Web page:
Class and Politics in Contemporary Social Science: Marxism Lite and Its Blind Spot for Culture (Sociological Imagination and Structural Change) by Dick Houtman

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Class and Politics in Contemporary Social Science: Marxism Lite and Its Blind Spot for Culture (Sociological Imagination and Structural Change)
Title:
Class and Politics in Contemporary Social Science: Marxism Lite and Its Blind Spot for Culture (Sociological Imagination and Structural Change)
Author:
Dick Houtman
ISBN:
0202306887
ISBN13:
978-0202306889
Size PDF:
1897 kb
Size epub:
1520 kb
Publisher:
Routledge; 1 edition (April 30, 2004)
Language:
English
Other formats:
pdf, odf, mobi, cb7, azw, lit, ibooks
Rating:
4.1
Votes:
350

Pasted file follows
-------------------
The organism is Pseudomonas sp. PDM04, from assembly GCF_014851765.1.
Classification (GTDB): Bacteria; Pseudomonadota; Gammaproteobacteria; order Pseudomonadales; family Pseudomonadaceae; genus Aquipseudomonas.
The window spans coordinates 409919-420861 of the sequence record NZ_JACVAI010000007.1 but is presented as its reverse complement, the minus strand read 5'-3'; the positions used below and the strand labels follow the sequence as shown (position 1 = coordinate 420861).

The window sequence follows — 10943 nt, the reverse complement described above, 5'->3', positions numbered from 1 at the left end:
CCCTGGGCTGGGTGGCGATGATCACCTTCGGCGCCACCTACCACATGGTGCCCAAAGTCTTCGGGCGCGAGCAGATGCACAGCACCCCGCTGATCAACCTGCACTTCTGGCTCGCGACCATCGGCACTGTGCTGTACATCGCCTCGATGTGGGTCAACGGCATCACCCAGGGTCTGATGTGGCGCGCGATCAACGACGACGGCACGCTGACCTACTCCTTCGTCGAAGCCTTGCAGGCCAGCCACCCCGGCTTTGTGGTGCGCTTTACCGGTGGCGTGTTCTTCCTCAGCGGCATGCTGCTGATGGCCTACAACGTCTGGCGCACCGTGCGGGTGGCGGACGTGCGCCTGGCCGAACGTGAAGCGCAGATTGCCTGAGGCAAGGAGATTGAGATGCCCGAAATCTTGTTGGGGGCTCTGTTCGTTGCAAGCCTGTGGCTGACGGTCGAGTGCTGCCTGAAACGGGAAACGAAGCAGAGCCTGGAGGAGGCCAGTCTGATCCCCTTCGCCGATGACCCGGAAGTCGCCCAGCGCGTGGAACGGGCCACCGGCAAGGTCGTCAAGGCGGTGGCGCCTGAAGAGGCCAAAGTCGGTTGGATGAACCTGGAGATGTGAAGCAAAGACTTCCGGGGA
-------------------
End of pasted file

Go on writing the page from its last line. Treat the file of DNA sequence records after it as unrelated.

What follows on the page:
Dick Houtman argues that neither authoritarianism nor libertarianism can be explained by class or economic background, but rather by position in the cultural domain-- what he calls cultural capital. Although he examines all of the statistics and arguments of the conventional approaches with care and concern, Houtman convincingly demonstrates that the conclusions drawn from earlier studies are untenable at a more general theoretical level. Despite differences among advocates of class explanations, their theories are based on largely identical research findings--in particular a strong negative relationship between education and authoritarianism. Unobstructed by the conclusions these authors felt called upon to draw from the findings themselves, Houtman configures them in a new way. The hypotheses derived from this new theory allow for a systematic, strict, and competitive testing of original theses without ignoring the value of and earlier research. After demonstrating that authoritarianism and libertarianism cannot be explained by class or economic background, Houtman examines the implications of this argument for today's death of class debate in political sociology. He holds it to be unfortunate that the relevance of class to politics is typically addressed by studying the relation between class and voting. This conceals a complex cross-pressure mechanism that causes this relationship to capture the net balance of class voting and its opposite, cultural voting, instead of class voting. He argues that references to a decline in class voting may be basically correct, but dogmatic reliance on the relation between class and voting to prove the point systematically underestimates levels of class voting and produces an exaggerated picture of the decline.

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